Extreme front, centre, touching one another, three large white urns,
one yard high, from which three heads protrude [. . .]
Their speech, throughout act, will be provoked by spotlights. All
spots on faces alone.
Transfer of light from one face to another immediate. No blackout
except where indicated. Extortion of speech by light not immediate.
At every solicitation a silence of four or five seconds before voice
begins. Except on five occasions where longer delay indicated.
Faces impassive throughout. Voices toneless except on few occa-
sions where expression indicated. (1)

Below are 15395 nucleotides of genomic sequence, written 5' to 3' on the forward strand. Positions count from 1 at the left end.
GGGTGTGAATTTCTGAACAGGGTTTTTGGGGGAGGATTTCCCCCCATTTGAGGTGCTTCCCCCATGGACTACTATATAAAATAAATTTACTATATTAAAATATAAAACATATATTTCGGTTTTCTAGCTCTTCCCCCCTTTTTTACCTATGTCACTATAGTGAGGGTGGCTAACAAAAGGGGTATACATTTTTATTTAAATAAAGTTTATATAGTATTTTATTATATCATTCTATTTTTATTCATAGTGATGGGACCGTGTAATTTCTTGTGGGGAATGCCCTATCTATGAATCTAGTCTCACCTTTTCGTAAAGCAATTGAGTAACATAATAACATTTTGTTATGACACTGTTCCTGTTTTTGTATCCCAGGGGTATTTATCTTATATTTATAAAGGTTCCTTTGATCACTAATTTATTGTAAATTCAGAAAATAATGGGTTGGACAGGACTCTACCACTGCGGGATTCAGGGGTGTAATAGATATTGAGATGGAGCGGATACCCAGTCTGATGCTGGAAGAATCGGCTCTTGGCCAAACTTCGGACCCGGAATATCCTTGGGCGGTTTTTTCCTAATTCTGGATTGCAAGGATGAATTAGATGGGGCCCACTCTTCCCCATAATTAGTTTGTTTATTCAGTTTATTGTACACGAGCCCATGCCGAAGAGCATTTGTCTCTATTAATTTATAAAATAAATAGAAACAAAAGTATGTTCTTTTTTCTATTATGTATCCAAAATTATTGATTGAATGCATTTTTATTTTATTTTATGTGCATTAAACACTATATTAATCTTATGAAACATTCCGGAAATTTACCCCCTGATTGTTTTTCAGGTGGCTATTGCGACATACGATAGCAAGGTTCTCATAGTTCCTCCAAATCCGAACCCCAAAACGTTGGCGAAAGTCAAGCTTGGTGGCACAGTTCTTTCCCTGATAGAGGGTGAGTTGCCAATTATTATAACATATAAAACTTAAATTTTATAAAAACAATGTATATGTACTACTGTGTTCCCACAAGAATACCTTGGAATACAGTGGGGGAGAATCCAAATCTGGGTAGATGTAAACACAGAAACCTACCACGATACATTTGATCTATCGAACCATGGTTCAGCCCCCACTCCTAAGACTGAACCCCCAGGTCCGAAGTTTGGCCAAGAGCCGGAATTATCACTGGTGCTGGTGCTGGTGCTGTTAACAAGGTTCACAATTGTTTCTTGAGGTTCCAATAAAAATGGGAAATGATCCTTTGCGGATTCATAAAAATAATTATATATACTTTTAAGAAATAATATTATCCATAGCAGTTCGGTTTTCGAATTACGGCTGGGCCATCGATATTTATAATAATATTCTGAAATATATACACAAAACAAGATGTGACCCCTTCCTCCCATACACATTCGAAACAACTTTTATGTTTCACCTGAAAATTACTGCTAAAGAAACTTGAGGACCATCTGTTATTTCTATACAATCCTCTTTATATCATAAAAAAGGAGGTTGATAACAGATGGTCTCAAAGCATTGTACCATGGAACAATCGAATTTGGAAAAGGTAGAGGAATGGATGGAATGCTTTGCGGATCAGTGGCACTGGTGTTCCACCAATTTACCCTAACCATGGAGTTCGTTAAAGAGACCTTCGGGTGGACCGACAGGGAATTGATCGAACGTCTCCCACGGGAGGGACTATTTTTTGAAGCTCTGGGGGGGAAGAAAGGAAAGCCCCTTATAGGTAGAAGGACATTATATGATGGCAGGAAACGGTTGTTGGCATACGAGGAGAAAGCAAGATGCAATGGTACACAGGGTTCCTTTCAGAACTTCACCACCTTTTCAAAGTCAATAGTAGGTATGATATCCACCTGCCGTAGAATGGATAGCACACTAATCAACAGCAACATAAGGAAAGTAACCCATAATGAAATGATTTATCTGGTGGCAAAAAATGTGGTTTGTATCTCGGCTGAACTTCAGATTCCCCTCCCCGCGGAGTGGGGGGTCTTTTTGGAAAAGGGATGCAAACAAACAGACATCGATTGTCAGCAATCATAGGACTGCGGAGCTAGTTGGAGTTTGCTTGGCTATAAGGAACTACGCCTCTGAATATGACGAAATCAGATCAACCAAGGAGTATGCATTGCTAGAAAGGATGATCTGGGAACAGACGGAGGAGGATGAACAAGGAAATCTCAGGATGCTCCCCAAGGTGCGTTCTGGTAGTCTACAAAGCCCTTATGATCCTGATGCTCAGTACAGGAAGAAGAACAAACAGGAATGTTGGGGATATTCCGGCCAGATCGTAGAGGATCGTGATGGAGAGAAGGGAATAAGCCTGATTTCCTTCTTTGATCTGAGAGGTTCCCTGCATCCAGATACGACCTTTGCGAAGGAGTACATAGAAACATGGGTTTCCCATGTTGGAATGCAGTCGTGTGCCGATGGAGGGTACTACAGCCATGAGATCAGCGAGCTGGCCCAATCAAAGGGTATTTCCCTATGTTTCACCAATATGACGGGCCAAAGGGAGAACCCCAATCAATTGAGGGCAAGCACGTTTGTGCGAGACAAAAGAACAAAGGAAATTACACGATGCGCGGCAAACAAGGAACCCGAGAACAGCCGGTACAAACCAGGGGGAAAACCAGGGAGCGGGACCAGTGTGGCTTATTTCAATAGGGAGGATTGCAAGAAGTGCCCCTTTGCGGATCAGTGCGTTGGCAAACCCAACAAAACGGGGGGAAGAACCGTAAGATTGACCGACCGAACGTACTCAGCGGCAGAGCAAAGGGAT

The Chorus still has 26 “bars,” though Beckett introduces M’s hiccup gag for the first time into this draft and gives him two (hiccup) pardon’s in the Chorus. There are further changes to the verbal texture of the Narration, but it does not yet have all the comic vulgarity of the later states and there are still frequent pauses within speeches. However, the montage of the speeches is now almost finalised. Beckett was still not satisfied with the Meditation, which shows moderate to extensive revisions and reorderings. M’s final speech of anguish: “Am I as much as . . . being seen?” (10) appears here for the first time, but elsewhere there are significant differences from the later states.